Selections Monographs are exceptionally thoughtfully chosen. Monographs are chosen with some care. Monographs are not particularly well chosen. Logic of selection remains unclear.
Arguments Central arguments of the works are explained with exceptional clarity. Arguments of the works are generally clearly explained. Arguments of the works are not well explained. Arguments of the works are not explained.
Debate Key historical debate is explained with exceptional clarity. Key historical debate is generally clearly explained. Key historical debate is not well explained. Key historical debate is not explained.
Presentation Ideas are organized and presented with exceptional clarity. Ideas are generally well organized and presented. Ideas are not well organized or presented. Ideas lack clarity.

Museum Assignment (5%)

About 500 words. Due at noon on November 29 (through Turnitin; 4 points deducted for each day late). Students are asked to visit the China collection at UBC’s Museum of Anthropology  (or—virtually—the Metropolitan Museum of Art ) and write a short piece juxtaposing one of the objects on display with one they have encountered in this course. Be sure to include in your report the images of the objects chosen.

Excellent Good Fair Poor
Relevance Objects are exceptionally thoughtfully chosen. Objects are chosen with some care. Objects are not well chosen. Logic of selection remains unclear
Discussion Relevance of objects is explained with exceptional clarity. Relevance of objects is generally well explained. Relevance of objects is not clearly explained. Little evidence that the discussion is written with care.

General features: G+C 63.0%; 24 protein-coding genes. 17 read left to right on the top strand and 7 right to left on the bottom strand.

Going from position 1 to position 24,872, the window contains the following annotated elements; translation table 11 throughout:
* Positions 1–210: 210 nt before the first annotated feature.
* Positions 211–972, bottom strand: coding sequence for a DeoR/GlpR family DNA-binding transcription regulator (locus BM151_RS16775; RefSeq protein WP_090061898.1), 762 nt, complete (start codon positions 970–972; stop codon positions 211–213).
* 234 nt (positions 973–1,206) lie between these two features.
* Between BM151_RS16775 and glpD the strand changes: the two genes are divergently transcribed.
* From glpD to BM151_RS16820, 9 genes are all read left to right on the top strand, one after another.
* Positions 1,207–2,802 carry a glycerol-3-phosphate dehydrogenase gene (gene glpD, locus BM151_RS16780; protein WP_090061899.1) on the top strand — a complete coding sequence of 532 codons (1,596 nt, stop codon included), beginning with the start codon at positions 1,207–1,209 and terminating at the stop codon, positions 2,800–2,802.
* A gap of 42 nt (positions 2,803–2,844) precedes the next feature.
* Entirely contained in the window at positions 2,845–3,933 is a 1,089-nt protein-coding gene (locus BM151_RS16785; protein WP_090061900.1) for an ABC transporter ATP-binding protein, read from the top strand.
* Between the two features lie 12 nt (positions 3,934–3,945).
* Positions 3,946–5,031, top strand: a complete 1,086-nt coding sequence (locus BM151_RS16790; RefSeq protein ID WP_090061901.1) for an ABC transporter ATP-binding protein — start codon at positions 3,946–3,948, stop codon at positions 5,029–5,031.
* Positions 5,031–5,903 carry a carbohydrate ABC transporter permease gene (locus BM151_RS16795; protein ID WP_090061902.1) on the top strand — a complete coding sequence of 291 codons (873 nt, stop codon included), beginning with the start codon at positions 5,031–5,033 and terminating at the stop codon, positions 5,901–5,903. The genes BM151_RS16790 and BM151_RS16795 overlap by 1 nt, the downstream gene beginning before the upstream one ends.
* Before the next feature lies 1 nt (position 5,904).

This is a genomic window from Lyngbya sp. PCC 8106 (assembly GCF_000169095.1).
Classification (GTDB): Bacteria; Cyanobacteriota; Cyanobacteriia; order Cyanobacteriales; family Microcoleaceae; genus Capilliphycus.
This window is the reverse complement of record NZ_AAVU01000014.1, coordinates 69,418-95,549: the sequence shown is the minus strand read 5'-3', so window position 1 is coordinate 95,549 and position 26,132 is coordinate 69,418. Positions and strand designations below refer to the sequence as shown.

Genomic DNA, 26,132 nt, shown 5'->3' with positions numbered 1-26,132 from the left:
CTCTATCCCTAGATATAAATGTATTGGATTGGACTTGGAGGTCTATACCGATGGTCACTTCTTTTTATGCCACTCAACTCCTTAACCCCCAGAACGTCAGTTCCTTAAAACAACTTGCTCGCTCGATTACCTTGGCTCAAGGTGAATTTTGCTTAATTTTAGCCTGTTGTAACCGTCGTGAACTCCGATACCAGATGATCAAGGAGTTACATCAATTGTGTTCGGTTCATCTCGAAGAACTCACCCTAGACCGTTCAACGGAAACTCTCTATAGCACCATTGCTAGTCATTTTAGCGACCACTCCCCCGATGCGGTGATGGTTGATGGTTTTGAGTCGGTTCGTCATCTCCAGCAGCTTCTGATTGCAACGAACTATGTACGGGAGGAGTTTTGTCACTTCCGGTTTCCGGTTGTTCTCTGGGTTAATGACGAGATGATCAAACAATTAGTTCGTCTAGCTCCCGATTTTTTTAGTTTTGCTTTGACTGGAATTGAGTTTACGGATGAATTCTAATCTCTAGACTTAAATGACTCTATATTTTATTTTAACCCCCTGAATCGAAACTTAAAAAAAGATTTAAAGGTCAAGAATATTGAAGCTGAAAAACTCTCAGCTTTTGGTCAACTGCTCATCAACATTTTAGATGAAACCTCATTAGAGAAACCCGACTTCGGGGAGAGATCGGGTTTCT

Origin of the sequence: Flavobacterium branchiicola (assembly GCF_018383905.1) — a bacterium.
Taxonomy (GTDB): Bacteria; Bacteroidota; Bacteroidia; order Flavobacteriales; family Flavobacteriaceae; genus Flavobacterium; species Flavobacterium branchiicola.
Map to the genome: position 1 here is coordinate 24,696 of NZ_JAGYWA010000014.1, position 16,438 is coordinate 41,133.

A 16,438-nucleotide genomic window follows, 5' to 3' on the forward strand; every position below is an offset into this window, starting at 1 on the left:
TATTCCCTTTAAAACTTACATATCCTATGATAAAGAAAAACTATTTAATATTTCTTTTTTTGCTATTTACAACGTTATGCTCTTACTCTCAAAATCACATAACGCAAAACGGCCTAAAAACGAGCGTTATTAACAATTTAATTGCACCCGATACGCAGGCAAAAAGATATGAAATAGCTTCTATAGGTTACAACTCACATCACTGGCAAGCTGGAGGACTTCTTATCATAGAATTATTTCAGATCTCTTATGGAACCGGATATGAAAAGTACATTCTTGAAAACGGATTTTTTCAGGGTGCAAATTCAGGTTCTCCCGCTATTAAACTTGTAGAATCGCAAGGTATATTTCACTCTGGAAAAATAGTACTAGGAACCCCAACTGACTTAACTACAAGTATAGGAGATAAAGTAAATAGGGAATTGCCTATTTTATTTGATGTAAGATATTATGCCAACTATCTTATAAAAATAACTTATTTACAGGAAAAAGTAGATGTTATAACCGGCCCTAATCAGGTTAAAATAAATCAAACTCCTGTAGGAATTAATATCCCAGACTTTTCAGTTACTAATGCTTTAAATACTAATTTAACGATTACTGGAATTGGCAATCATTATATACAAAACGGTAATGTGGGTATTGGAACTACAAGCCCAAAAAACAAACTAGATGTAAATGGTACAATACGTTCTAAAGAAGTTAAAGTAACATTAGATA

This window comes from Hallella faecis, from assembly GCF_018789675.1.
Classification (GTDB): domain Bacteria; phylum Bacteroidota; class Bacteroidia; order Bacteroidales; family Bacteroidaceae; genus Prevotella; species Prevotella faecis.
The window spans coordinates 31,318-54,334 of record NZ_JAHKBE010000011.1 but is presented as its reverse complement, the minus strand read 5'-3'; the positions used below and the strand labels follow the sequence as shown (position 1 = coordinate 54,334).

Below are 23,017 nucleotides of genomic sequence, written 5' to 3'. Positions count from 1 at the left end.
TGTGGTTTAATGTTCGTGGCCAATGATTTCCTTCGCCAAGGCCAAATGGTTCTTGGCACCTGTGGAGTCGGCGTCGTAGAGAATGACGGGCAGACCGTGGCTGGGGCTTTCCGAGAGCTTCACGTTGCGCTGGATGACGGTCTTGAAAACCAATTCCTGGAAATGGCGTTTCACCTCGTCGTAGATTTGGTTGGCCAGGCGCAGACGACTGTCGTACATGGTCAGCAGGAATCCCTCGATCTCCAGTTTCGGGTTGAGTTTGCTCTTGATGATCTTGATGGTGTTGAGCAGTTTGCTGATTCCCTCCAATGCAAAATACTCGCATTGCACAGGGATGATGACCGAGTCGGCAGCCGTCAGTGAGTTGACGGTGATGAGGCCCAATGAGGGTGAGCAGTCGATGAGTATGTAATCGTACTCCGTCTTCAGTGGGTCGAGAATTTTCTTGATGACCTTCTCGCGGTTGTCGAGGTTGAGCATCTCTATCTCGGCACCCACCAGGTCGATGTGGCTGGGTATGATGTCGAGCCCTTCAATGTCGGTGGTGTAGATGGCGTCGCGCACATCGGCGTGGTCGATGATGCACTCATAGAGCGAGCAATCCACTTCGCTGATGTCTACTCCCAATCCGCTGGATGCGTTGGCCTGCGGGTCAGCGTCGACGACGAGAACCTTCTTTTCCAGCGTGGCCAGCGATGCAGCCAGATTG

Take Home Examination (20%)

Due at noon on December 10. Essay topic, to be provided, will take into account the full breadth of materials covered in the course.

Excellent Good Fair Poor
Grasp Writer has understood the key ideas of the topic. Writer has understood much of the essence of the topic. Writer has missed crucial aspects of the topic. Writer has missed the important ideas of the topics
Clarity Ideas are especially clear and thoughtfully organized. Ideas are generally clear and well organized. Ideas lack clarity. Ideas are confusing, vague, or disjointed.
Insight Explores significant issues with probing insights; able to think historically. Explores issues competently; some understanding of historical change. Inadequate reflection; limited understanding of historical change. Little evidence that the topic was thought about with care.
Support Arguments are richly supported with effective examples or reasons. Arguments are often supported with relevant examples or reasons. Some relevant examples or reasons; limited use of primary sources. Very few relevant examples or reasons are provided.

Research Paper (40%; Optional)

(in lieu of the library assignment and take-home examination)

About 3,500 words (incl. annotated bibliography). Due at noon on December 10. Topic to be decided in consultation with the instructor. Students interested in this option must submit a proposal by October 1.